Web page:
The 2022 annual meeting of Protect the Adirondacks was held at the John Brown Farm in Lake Placid on Saturday, July 16th. The meeting was widely attended by 75 members and provided an overview and update on accomplishments over the past year and major priorities for the year ahead.

The day started with refreshments and coffee by Green Goddess of Lake Placid. Chuck Clusen, Chair of Protect the Adirondacks, welcomed everyone and started the meeting. The Board and staff were introduced and the group was welcomed to the John Brown Farm by historic site manager Brendan Mills.


Chuck Clusen, Board Chair of Protect the Adirondacks, welcomed those attending.

David Quinn, PROTECT’s Treasurer, provided an overview of the 2021-22 finances for the most recent fiscal year that ended on June 30th. Michael Wilson and Barbara Rottier, of the Board Governance Committee, reported on the 2022 Board of Directors election. Between the vote of the members in attendance and the proxy votes, the membership elected to 3-year terms Roger Gray, of Albany, NY; John Nemjo, of Saratoga Springs; Peter O’Shea, of Fine, NY; David Quinn, of Saratoga Springs, NY; Barbara Rottier, of Vermontville, NY; and, Chris Walsh, of Saratoga Springs, NY.


Board Vice-Chair Michael Wilson calls for a vote on the 2022 Board of Directors election.

PROTECT executive director Peter Bauer provided an overview of PROTECT’s conservation and advocacy work. This presentation can be seen by clicking here. The presentation included the priority list of these 12 issues:

1. Defense of Article 14 Decision
2. Land Protection
3. $4.2 Billion Clean Air, Clean Water, and Green Jobs Bond Act
4. 25th Year of the Adirondack Lake Assessment Program
5. Adirondack Park Conservation Plan
6. NYS Fights Climate Change
7. Forest Preserve Management Reform
8. Making the Adirondack Park More Open, Inclusive, and Diverse
9. Legislative Advocacy
10. Securing Long-Term Investments in Adirondack Communities
11. Long-Term Partnerships with the Adirondack Research Library and Kelly Adirondack Center of Union College
12. Building Long-term Organizational Financial Support for Protect the Adirondacks


Protect the Adirondacks honored Elizabeth Thorndike and Peter Paine for their decades of work to protect and defend the Adirondack Park through their work on the Adirondack Park Agency Board, service with many non-profits, in land protection and climate change, and in fostering research on major public policy issues facing the Adirondack Park. Elizabeth Thorndike was in attendance, but Peter Paine was traveling out west. Bob Glennon, former Executive Director of the Adirondack Park Agency (APA) introduced Liz Thorndike, who addressed the group on the need for strong long-term protections for the Adirondack Park.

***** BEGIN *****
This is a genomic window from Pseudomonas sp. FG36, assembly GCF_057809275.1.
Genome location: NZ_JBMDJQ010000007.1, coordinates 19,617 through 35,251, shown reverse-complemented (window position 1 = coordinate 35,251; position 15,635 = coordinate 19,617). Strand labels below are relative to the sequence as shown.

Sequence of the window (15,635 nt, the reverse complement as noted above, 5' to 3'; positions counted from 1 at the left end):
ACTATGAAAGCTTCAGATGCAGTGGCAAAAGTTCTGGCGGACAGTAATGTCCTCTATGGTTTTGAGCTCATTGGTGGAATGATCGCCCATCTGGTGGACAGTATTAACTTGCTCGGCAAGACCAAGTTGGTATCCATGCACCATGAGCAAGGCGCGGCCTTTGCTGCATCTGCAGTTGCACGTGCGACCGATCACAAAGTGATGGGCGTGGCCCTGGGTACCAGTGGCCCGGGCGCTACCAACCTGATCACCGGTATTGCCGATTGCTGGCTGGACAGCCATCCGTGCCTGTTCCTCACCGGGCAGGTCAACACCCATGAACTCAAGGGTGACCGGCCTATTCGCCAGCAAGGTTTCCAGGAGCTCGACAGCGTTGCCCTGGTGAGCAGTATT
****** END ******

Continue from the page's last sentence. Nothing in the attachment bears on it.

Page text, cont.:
Bob Glennon, introduced Liz Thorndike, who was awarded the Howard Zahniser Adirondack Award.


PROTECT Chair Chuck Clusen Liz Thorndike, recipient of the Howard Zahniser Adirondack Award.

The group adjourned after the Zahniser Award and ate a buffet lunch, which was followed by a talk from social historian Amy Godine, who is the curator of the “Dreaming of Timbuctoo” exhibit at the historic John Brown Farm. Godine talked about the findings in her book, to be published in 2023, The Black Woods, that chronicles the formation, experiences, and legacy of the dozens of black families who arrived in the North Country in the 1850s as part of an effort to provide 120,000 acres of Adirondack wilderness to 3,000 Black New Yorkers in order to expand voting rights and expand the numbers of black farmers.


Amy Godine talks to the crowd about the “Dreaming of Timbuctoo” exhibit at John Brown’s Farm and her work to research the history of black families who arrived in the Adirondacks and North County in the 1850s as part of a massive project to expand black landowning farmers.

The meeting broke up after a tour of Dreaming of Timbuctoo.” Make sure that you attend the annual meeting in 2022.




2022-07-20T14:20:37-04:00July 20, 2022|

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